Have you ever heard someone say something like
The mentally ill are more likely to be the victims of crime than the perpetrators.
The phrase is so common that even if you don’t remember hearing it, I’m sure you’ve still been exposed to it. If you read Jonathan Rosen’s The Best Minds, then you at least read it there. But regardless, I doubt you’ve heard the following phrase:
Serial killers are more likely to be killed than they are to kill.
This is technically true, but it’s still understandable to be confused.
The reasoning behind the latter quote is as simple as the reasoning behind the first one. Simply put, if we take the 3,204 American serial killers mentioned in the Serial Killer Database and we take these 89 serial killer executions for granted as the total number of serial killers the U.S. has put to death in the same sample, then almost 3% of serial killers have been executed. Because serial killers are a very small population, that means that they’re at a much greater risk of being killed than killing if you use the numerically intuitive, epistemically empty, and unfortunately common definition of risk behind those quotes up there.
Let’s imagine we have a sample of all of the American serial killers from the 20ᵗʰ century through to 2016 and they’re alive and have done their killings in a single year. So, we have 3,204 killers and 11,274 victims.1 Now, when all their killing is done, we’re going to execute 89 of the killers, call that victimization of serial killers, and set America’s total population to 300 million. Do note: these numerical choices are generous to the position that serial killers are not disproportionately at-risk.
If 11,274 members of America’s population of 300,000,000 were killed by serial killers and 89 of the 3,204 serial killers out there were killed, then these groups have victimization rates of 3.758 and 2,778 per 100,000. Serial killers are accordingly at 739 times greater risk of being killed by Americans than Americans are at risk of being killed by serial killers. To put this in visual terms, the general population’s victimizations by serial killers are invisible.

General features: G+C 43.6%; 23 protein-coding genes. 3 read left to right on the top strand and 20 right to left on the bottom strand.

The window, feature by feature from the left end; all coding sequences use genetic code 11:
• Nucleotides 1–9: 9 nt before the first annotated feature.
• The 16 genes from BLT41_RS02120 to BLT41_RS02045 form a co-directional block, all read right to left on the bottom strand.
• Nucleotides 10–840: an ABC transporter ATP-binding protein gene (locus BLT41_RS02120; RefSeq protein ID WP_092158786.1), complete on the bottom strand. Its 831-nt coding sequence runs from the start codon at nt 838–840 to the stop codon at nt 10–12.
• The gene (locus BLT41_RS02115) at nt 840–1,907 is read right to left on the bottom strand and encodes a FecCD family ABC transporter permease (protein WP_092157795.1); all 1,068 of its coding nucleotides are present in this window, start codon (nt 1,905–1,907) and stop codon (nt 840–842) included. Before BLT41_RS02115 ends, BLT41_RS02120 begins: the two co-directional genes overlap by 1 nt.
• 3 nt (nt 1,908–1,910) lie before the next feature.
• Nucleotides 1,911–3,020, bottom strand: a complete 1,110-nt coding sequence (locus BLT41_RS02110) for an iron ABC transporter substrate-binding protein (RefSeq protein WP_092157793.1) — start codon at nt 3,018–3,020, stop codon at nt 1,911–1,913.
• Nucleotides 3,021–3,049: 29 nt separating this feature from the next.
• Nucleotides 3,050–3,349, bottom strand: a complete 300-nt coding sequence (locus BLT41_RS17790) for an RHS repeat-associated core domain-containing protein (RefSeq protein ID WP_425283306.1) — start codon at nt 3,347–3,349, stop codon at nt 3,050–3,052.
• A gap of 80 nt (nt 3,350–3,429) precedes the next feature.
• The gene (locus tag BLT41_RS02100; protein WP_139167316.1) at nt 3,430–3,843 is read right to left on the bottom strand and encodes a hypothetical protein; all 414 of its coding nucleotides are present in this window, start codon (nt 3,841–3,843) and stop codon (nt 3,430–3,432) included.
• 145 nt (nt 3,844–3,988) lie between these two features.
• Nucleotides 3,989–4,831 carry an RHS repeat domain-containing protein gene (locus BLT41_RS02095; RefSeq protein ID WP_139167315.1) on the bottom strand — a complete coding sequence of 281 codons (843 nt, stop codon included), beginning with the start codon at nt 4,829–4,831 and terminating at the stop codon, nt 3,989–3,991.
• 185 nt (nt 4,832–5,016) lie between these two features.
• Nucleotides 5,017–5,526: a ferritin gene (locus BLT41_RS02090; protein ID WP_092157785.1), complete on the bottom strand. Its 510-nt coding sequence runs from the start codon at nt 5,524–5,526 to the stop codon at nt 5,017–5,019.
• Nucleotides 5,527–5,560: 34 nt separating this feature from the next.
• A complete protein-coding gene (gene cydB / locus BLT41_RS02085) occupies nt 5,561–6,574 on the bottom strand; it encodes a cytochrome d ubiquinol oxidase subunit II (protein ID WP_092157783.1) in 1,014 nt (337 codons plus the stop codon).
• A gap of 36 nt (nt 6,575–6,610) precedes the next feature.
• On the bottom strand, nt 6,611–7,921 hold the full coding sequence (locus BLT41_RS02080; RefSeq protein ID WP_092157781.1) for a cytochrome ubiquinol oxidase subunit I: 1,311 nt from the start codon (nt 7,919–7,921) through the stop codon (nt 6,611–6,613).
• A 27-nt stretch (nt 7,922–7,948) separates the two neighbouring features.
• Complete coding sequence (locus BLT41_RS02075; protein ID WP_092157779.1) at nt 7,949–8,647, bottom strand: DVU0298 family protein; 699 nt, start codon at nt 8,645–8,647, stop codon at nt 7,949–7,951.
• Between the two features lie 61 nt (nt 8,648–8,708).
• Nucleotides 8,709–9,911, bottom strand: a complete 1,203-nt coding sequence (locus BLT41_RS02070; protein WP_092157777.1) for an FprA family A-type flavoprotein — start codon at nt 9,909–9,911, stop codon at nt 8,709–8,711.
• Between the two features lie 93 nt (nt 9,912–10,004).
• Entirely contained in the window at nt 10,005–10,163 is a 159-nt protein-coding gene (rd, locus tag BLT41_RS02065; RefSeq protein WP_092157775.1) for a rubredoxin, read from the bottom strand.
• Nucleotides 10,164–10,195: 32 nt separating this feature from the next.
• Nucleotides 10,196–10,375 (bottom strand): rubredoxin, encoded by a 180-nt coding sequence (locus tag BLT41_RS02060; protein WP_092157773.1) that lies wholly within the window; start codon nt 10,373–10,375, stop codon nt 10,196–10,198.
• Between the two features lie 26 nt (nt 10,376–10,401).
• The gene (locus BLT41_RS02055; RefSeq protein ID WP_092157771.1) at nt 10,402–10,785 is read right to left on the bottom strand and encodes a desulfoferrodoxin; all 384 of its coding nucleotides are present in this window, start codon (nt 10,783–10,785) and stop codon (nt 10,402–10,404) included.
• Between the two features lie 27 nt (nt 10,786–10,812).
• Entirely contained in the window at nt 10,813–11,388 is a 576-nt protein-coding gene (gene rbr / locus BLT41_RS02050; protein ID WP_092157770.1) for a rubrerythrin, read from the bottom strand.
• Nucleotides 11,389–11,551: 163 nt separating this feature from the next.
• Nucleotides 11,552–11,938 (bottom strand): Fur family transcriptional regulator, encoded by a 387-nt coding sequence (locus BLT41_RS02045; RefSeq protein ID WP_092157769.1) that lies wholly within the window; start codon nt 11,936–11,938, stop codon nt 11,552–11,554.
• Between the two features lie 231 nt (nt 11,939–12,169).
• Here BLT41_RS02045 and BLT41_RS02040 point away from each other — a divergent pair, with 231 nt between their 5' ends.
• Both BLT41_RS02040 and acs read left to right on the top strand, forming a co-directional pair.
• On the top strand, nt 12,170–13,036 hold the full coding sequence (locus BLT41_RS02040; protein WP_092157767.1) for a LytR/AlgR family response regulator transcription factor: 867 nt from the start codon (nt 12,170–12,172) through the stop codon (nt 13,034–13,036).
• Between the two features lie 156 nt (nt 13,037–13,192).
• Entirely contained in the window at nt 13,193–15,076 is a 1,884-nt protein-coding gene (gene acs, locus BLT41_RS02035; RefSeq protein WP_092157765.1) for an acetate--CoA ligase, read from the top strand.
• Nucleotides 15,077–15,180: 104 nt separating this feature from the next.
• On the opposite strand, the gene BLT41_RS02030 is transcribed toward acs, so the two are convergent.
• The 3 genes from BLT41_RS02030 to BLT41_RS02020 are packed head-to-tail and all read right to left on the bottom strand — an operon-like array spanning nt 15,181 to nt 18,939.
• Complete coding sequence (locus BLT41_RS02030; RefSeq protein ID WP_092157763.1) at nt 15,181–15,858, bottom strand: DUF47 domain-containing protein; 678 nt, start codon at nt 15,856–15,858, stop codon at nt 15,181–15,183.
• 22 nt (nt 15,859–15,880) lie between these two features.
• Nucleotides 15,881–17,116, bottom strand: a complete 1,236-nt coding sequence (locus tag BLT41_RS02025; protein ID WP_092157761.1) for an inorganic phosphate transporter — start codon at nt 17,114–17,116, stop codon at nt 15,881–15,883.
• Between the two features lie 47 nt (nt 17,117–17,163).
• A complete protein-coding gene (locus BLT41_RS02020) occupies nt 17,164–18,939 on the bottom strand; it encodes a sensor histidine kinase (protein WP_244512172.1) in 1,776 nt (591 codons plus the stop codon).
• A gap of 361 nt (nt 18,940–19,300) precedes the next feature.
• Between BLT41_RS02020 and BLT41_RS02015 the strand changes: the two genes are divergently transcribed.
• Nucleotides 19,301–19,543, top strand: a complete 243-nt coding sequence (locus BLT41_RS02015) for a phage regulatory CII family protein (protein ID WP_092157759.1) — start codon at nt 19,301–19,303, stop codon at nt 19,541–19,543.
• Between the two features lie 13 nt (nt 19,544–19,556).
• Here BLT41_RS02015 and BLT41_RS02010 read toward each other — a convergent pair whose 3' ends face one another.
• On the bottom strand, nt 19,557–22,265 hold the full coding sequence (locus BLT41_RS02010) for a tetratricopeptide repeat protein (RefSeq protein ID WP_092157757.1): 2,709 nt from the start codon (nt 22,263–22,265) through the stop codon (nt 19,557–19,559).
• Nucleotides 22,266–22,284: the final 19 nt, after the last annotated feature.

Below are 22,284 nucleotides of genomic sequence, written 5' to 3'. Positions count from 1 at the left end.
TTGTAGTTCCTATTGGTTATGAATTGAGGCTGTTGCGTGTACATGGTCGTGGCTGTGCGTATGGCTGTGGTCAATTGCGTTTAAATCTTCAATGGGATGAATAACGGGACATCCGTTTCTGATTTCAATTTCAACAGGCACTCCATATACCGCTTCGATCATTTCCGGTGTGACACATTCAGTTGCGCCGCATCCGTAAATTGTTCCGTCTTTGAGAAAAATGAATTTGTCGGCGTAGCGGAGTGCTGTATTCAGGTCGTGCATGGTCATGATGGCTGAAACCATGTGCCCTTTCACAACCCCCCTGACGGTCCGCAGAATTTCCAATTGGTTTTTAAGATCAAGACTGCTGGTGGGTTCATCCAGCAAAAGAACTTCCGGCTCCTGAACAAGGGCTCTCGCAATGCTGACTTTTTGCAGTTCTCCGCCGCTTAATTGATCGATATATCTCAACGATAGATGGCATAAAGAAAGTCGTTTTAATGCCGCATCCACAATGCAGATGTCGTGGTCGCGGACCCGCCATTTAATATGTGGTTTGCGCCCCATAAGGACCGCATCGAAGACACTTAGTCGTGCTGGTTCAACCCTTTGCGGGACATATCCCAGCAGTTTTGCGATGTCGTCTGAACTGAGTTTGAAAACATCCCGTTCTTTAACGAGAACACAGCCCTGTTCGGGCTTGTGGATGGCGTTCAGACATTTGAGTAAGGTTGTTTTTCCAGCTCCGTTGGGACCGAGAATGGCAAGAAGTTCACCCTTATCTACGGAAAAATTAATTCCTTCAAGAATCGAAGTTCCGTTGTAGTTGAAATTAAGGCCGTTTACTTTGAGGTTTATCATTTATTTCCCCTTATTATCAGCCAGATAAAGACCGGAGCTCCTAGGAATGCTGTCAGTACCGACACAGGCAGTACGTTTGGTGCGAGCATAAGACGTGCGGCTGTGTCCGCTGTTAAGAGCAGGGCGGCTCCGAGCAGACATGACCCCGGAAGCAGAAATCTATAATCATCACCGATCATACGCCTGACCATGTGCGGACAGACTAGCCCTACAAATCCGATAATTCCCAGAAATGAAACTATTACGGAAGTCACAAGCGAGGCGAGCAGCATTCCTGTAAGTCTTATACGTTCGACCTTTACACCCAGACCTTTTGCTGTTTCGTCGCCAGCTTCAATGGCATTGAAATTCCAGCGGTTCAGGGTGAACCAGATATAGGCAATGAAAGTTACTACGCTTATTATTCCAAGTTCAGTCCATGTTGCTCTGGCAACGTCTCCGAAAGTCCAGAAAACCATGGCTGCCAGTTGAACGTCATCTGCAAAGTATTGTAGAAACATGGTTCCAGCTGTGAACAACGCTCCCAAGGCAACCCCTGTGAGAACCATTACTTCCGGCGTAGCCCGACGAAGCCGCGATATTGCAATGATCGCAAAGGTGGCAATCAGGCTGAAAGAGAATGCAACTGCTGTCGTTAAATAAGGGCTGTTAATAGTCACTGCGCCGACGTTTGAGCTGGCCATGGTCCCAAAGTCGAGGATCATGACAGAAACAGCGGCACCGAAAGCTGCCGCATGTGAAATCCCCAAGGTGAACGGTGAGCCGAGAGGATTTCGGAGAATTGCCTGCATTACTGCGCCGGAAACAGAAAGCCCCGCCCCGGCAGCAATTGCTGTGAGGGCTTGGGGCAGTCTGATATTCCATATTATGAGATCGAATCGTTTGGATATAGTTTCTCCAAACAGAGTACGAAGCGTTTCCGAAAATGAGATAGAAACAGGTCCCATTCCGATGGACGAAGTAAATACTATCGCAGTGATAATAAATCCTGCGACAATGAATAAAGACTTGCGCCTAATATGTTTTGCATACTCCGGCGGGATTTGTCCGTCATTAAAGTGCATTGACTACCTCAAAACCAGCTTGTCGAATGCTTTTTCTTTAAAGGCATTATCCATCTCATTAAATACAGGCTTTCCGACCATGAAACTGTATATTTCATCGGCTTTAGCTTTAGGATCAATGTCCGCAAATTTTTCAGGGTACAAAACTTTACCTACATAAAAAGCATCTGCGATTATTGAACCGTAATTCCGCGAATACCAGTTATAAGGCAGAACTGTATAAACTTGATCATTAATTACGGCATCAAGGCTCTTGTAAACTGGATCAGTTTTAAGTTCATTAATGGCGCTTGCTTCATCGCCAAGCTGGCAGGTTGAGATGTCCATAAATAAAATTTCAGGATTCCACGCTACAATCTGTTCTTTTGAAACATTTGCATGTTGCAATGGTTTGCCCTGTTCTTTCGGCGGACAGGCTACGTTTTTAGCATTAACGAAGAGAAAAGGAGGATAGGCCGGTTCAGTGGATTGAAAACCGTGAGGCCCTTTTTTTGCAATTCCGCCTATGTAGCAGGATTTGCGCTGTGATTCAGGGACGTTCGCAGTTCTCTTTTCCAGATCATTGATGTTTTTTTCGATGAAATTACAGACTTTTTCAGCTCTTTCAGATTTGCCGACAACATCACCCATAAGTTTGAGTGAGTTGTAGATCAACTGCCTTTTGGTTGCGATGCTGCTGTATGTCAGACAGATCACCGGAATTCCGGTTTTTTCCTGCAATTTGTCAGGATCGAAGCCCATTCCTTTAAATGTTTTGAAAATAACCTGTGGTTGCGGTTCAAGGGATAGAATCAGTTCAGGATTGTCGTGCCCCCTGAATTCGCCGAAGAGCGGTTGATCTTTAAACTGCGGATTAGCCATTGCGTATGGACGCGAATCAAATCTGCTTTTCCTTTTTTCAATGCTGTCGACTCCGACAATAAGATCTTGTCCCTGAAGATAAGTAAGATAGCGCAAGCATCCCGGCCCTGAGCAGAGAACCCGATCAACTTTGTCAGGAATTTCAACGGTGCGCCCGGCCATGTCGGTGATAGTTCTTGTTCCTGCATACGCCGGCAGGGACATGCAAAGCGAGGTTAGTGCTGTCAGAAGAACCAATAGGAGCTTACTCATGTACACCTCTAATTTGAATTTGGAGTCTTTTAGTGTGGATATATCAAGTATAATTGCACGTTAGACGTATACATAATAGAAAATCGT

Even trebling the number of serial killers and their victims while reducing the size of the general population and the number of serial killers they kill by two thirds, the result would be that serial killers are at nine-times greater risk of being killed by members of the general population than members of the general population are to be killed by serial killers.
So why fear serial killers?
Obviously because they’re violent and being around them increases your risk of being killed. In so far as this “risk” metric tells us they’re the ones who are at risk, it misleads.2 The absurdity of this risk metric is incredibly apparent in this example because everyone in the group declared more at risk was a murderer.
So let’s talk about some of the other common uses of this misleading risk metric.
Compared to members of the general population, individuals suffering from psychiatric disorders are more likely to victimize others. As this graph shows, they are also more likely to be victimized by others.3